Tuesday, 28 August 2012

Who's REALLY Paying for your Review?

I've got a date to impress next week and he likes steak. I don't know a lot about steak, not being much of a steak-eater. So instead of just asking my friends, who also don't know much about steak, being waist line watching girls who peck at salads, or Twitter (which would rumble my surprise to my date), I decided to turn to the press. Because that's what you do right? You consult the help of people who know about such things. 

Now, who would know about London restaurants? I know, The Evening Standard. Because they're a well-renowned newspaper, right?, They've been going for years, their reviewers are trustworthy. They're not like chancer bloggers, because they've already got loads of influence, and they've probably got a budget to comp their journalists for meals eaten out, right? 

So I went on @ESgoingout's Twitter feed to see if they had any articles on steak. Imagine my surprise when I saw that they had tweeted Goodman, the steak restaurant, this:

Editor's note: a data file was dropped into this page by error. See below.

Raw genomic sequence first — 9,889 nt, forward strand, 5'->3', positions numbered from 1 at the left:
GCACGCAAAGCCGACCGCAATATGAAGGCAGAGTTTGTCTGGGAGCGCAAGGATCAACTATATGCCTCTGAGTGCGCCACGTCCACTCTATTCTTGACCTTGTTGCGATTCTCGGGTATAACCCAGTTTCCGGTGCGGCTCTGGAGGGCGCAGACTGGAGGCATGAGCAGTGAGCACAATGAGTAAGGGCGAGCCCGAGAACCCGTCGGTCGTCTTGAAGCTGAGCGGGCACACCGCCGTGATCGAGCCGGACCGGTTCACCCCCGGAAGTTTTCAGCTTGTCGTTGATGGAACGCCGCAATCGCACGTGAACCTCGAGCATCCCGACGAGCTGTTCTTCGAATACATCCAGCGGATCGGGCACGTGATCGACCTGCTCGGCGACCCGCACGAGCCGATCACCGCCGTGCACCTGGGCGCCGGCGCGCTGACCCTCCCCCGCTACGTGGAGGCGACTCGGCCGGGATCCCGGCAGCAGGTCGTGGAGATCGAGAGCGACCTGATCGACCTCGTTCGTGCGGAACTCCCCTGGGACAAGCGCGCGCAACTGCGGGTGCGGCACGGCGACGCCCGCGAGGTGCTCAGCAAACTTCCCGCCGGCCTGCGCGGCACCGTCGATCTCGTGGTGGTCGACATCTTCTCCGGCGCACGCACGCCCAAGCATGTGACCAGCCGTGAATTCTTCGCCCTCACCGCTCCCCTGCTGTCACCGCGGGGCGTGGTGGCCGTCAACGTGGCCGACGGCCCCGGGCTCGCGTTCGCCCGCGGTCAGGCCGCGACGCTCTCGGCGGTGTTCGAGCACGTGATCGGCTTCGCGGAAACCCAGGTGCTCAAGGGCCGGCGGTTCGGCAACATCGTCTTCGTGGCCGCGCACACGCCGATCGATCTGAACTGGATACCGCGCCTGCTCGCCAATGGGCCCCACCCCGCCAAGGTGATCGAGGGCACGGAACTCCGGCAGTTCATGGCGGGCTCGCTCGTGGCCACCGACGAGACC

Erm, what? Are my eyes deceiving me? The Standard have just publicly announced on Twitter that they want to 'arrange a review' (ie. they don't want to pay for an expensive steak). I don't know what shocked me more: That they'd be so stupid as to be blatant that they would actually ask for a freebie, or they would basically admit to the world, that their so-called 'top ten best' lists are nothing more than a list of the places with which most ease they manage to get a free meal based on their press credential? Call me a little innocent bunny, wet behind the ears and blinking my dopey eyes in the headlamps of the London PR machine about to flatten me, but surely these lists are supposed to be…unbiased? When I read these lists, I assume that the journalists have gone out incognito and eaten at all of these places. I mean, it's important, right? Shouldn't there be a disclaimer at the bottom saying 'I blagged this meal.'? That's what food bloggers have to do. Should a paper not be transparent?